In his New York Times bestseller Steal Like an Artist, Austin Kleon showed readers how to unlock their creativity by “stealing” from the community of other movers and shakers. Now, in an even more forward-thinking and necessary book, he shows how to take that critical next step on a creative journey—getting known.
Show Your Work! is about why generosity trumps genius. It’s about getting findable, about using the network instead of wasting time “networking.” It’s not self-promotion, it’s self-discovery—let others into your process, then let them steal from you. Filled with illustrations, quotes, stories, and examples, Show Your Work! offers ten transformative rules for being open, generous, brave, productive.
I love these little design booklets by Turkish designer, Volkan Olmez. They were created for presentation at the Turkish Society of Graphic Designers. Each colourful pocket size book describes a common design term such as Amorphous, Contour, Transform or Vector.
Neuroscientist Bevil Conway believes scientists can learn a lot from examining the strategies artists use to clarify color. “The best access we have of what color is and what it does to us is by studying the work of people who have studied it obsessively. Matisse is one of those people,” he says. “I think it’s extremely valuable, and there’s been very limited work treating that corpus as the sort of scientific evidence that it will turn out to be.”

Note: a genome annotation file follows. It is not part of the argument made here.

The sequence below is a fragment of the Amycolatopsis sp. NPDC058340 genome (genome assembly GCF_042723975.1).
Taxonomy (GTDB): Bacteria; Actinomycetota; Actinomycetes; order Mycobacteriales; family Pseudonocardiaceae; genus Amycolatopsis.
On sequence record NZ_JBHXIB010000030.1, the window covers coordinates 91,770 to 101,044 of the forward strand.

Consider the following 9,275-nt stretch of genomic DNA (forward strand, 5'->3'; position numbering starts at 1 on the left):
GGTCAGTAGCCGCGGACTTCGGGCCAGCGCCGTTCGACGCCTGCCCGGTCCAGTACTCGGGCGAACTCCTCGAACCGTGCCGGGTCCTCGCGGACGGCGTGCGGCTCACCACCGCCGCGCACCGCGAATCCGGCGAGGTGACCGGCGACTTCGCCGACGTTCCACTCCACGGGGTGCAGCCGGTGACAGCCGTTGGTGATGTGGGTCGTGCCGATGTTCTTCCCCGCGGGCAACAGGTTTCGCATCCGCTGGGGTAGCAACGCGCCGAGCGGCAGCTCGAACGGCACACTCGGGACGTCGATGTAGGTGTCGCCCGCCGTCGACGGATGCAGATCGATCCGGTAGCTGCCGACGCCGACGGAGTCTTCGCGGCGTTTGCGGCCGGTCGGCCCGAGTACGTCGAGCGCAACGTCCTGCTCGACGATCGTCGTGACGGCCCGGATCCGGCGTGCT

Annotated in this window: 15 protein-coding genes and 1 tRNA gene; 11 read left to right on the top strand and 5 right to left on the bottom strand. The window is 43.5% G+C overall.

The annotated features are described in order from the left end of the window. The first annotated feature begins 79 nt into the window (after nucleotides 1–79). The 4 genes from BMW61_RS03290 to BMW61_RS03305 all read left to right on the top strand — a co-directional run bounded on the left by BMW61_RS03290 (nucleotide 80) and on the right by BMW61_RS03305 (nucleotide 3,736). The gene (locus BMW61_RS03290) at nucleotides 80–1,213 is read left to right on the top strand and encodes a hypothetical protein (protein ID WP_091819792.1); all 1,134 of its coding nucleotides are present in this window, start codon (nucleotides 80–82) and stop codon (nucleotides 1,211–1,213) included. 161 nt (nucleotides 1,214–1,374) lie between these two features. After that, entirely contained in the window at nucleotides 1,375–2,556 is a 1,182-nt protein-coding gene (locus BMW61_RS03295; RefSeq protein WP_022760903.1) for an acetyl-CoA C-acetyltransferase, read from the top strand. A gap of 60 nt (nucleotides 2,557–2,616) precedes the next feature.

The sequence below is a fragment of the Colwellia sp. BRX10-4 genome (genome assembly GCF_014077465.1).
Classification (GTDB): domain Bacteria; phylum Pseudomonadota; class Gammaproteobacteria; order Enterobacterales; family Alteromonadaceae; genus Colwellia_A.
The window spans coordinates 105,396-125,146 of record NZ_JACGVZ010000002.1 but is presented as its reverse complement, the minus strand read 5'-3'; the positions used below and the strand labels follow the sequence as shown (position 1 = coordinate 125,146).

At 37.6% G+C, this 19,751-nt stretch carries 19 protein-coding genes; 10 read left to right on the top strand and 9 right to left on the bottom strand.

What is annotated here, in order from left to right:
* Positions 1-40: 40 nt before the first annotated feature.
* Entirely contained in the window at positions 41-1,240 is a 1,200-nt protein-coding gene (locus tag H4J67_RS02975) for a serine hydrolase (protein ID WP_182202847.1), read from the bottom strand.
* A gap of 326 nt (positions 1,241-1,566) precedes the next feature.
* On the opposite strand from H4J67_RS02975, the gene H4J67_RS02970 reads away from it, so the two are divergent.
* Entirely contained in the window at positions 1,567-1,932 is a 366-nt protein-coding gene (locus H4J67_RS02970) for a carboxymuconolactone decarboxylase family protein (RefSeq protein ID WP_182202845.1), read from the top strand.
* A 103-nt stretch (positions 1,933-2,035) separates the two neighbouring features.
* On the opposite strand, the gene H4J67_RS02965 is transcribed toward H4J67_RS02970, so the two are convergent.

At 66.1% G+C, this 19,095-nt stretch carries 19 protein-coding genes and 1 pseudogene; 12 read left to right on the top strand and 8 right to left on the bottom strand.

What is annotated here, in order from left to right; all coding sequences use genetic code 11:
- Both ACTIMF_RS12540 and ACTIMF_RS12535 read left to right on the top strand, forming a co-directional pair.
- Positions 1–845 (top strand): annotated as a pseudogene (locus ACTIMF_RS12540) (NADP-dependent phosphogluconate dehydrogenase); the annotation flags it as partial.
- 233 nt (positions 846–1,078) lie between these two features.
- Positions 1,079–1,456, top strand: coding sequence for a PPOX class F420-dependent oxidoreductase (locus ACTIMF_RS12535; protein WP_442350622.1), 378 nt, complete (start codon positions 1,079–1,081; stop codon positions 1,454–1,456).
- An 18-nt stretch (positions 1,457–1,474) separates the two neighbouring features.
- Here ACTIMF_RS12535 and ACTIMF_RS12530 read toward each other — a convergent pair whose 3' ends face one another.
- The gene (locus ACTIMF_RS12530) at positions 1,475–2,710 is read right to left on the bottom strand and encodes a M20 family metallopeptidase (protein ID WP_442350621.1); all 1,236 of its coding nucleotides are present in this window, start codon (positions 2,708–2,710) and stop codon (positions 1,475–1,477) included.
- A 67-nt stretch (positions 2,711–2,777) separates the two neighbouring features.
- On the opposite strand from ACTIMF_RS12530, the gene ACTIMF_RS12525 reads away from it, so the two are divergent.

Until now, GoPro hadn’t been worn by a super hero…
"Technically, it still hasn’t—superheroes aren’t real, nerd—but this video from YouTube production team Corridor Digital captures the next best thing. It’s a 2:30 trip through Superman’s rounds, all with mounted GoPro strapped to the Last Son of Krypton’s forehead. Using drones helped along by DroneFly’s Taylor Chien, we see the patrol rounds performed by Superman (played by comedian Will Sterling) as he soars over the cityscape. He flies around, fights bad guys, and rescues a damsel in distress—all to a kickin’ dubstep soundtrack." From FastCo Create.
We’ve spent a lot of time talking about ‘What Not To Dos’, meetings that left us scratching our heads, and times we’ve messed up, but that’s not to take away from all the good meetings we have had. Especially the ones that came with lessons we think about pretty much everyday.